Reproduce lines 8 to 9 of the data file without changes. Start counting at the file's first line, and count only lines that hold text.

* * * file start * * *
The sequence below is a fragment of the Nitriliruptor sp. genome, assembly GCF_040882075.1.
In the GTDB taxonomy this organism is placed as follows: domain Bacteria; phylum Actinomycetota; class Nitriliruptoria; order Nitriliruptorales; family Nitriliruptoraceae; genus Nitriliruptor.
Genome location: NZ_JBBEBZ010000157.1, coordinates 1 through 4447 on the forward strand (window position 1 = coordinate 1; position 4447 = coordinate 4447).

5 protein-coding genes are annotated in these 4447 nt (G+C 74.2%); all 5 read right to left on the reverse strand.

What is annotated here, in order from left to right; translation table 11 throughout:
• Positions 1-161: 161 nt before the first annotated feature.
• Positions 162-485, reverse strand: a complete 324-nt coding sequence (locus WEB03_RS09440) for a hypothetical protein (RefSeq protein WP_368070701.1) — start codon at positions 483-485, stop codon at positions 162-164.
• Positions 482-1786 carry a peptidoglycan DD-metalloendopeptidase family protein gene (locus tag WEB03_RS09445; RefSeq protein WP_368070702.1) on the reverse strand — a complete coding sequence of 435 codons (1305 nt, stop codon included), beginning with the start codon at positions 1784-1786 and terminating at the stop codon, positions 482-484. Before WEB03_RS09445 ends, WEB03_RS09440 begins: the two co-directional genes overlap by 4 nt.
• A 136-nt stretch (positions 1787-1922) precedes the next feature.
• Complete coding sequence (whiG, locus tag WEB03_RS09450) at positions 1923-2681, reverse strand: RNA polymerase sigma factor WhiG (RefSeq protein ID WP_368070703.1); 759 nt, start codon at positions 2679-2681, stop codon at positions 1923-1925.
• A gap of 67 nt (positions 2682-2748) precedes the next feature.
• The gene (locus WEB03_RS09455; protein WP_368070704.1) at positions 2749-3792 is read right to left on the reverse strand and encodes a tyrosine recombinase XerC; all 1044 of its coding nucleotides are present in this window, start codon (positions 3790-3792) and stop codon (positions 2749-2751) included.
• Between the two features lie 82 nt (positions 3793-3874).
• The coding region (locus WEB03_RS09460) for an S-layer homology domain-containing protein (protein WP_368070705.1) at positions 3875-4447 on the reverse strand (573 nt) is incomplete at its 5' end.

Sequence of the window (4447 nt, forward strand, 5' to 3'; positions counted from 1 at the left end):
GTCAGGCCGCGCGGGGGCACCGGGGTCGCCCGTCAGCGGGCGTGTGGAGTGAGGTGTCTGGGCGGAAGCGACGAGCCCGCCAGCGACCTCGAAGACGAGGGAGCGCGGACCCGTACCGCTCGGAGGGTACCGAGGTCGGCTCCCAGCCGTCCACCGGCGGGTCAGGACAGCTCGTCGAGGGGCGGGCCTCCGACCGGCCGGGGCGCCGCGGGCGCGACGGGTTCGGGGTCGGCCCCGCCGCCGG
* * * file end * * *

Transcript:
• Positions 482-1786 carry a peptidoglycan DD-metalloendopeptidase family protein gene (locus tag WEB03_RS09445; RefSeq protein WP_368070702.1) on the reverse strand — a complete coding sequence of 435 codons (1305 nt, stop codon included), beginning with the start codon at positions 1784-1786 and terminating at the stop codon, positions 482-484. Before WEB03_RS09445 ends, WEB03_RS09440 begins: the two co-directional genes overlap by 4 nt.
• A 136-nt stretch (positions 1787-1922) precedes the next feature.